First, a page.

Tri-Counties Genealogy & History by Joyce M. Tice
Morris Run History 1832-1932
Hamilton Township, Tioga County PA

Mail Time at Morris Run
Postcard from Joan NASH O'Dell
Historical Highlights of Morris Run
1832-1932
 
Tri-County Genealogy & History Sites Home Page
How to Use This Site
Warning & Disclaimer
Hamilton Township Page
No Unauthorized Commercial Use
Say Hello to Joyce 
Joyce Tip Box -- December 2007 -
If you are not navigating this Tri-Counties Site via the left and right sidebars of the Current What's New page you are doing yourself a disservice. You can get to any place on the site easily by making yourself familiar with these subject and place topics. Try them all to be as familiar with the site's 16,000 plus pages as you can. Stop groping in the dark and take the lighted path. That's also the only way you'll find the search engines for the site or have access to the necessary messages I may leave for you. Make it easy on yourself. 
Historical Highlights of

Morris Run, Pennsylvania

From the Press of the Wellsboro

Gazette, July 3, 1932

Morris Run’s One Hundredth

Birthday, July 3-4-5-6, 1932

FOREWARD

The discovery of coal in Tioga County exerted a profound influence upon the complexion of all northern and western Pennsylvania, for it brought to this then new and promising domain the sturdy Welsh, the thrifty Scotch, the energetic Irish, and then in later years, many fine Polish and Swedish families. From Tioga County, representatives of these prolific families migrated to the coal and iron fields of the western and northwestern sections of the state, and thence even further afield.

Today, not only Tioga, Bradford, and Lycoming counties, but Jefferson, Clearfield, Cambria, Allegheny and many other Pennsylvania counties are filled with the descendants of those families whom made Morris Run, Fall Brook, Antrim, Arnot or Blossburg their initial homes in a new world. Names that are today written high on the rolls of industry, commerce, and the professions are the same names that were known with respect in the Morris Run of a hundred years ago.

Great impetus was given the growth of the new county of Tioga by the development and discovery of the Morris Run mines, and industry throughout the east benefited by Morris Run’s production. Its name was one to stand with the foremost among coal producing centers.

But it is back to the stable culture of the early Morris Run settlers themselves that much of the success of their sons and grandsons may be traced. Lacking in modern educational methods, this community made much of the few schools it did afford, but based its learning mostly in the study of the bible. Churches were from the first a dominant influence, and the veneration in which the church was always held in this community is exemplified this week in the Silver Jubilee of the Polish congregation. Singing schools and night schools were periodical educational or social projects. The church has been continuous and effective.

That the world, and the descendants of Morris Run families in particular, may not forget the picture of their native heath, the editors of this book present with some little pride and much trepidation, their summary of the history of outstanding men and moments in Morris Run.

May the future be kind to coal and coal towns, everywhere, and may the sons and daughters of Morris Run continue to uphold the splendid records they have made, not forgetting, if we need remind them, the community that their forefathers carved from the coal of Tioga County.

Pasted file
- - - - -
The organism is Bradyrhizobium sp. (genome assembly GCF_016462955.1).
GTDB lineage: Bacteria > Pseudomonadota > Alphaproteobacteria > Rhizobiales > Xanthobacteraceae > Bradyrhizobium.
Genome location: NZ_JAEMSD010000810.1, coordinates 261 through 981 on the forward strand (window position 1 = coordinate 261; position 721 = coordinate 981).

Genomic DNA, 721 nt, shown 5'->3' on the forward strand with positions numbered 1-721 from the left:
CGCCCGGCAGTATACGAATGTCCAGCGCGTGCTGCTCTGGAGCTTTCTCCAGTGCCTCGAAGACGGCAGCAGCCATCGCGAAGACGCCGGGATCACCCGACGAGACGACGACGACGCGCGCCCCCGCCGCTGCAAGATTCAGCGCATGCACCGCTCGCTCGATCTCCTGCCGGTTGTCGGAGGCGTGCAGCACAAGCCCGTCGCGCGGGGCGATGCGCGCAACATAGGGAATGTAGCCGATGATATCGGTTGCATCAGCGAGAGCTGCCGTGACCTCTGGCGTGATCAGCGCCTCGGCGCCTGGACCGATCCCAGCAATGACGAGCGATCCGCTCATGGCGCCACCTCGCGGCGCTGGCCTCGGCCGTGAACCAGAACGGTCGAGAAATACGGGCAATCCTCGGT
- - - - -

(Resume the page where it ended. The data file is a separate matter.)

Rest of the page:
THE EDITORS

1832 ----- MORRIS RUN ------- 1932

The story of Morris Run is the story of coal, and of the men whose lives revolved about the mining and production of coal. Eons of primordial vegetation and ages of cosmic change in an unpeopled universe were required to produce the mineral deposits which centuries later brought to mankind those prime factors of civilization - - warmth and comfort. These ages, too, prepared the way for the birth of Morris Run and hundreds of communities like it.

To conceive of those prehistoric times is almost beyond the ken of us today, but in the shadow of their misty background, the year 1792, when George Washington was beginning his second term as president of the United States, and northern Pennsylvania was still a wilderness, seems but a decade ago.

Coal Discovered at Blossburg, 1792

It was in August of that year that a party of German and English immigrants led by two noted Revolutionary soldiers, now attached to the "Indian Scouts" paused on their wilderness trek from Williamsport to Bath, N.Y., and made camp along the Tioga River at a spot where now stands the town of Blossburg. Because the center of the camp was the "kitchen" where a harried, grease-laden cook named Peters held forth, they named their stopping place Peters Camp. While the camp was being set up and arranged for the night, Robert and Benjamin Patterson, the leaders of the party, struck off into the nearby hills in search of game and fuel. When they returned they bore in their hands a hard, black, mineral substance.

"Coal" cried the immigrants, for many of them had come from portions of England and Germany where this fuel was highly prized. "Good coal" said the Patterson brothers, and they tested it to see if it would burn.

Soon Peters Camp broke up. The cavalcade went on to settle Bath, N.Y., and the story that coal had been found in the mountains of northern Pennsylvania was carried back to the Philadelphia capitalists who owned much of the land, but even more important for our purposes, to the friends and relatives of the immigrants who had remained in the old country.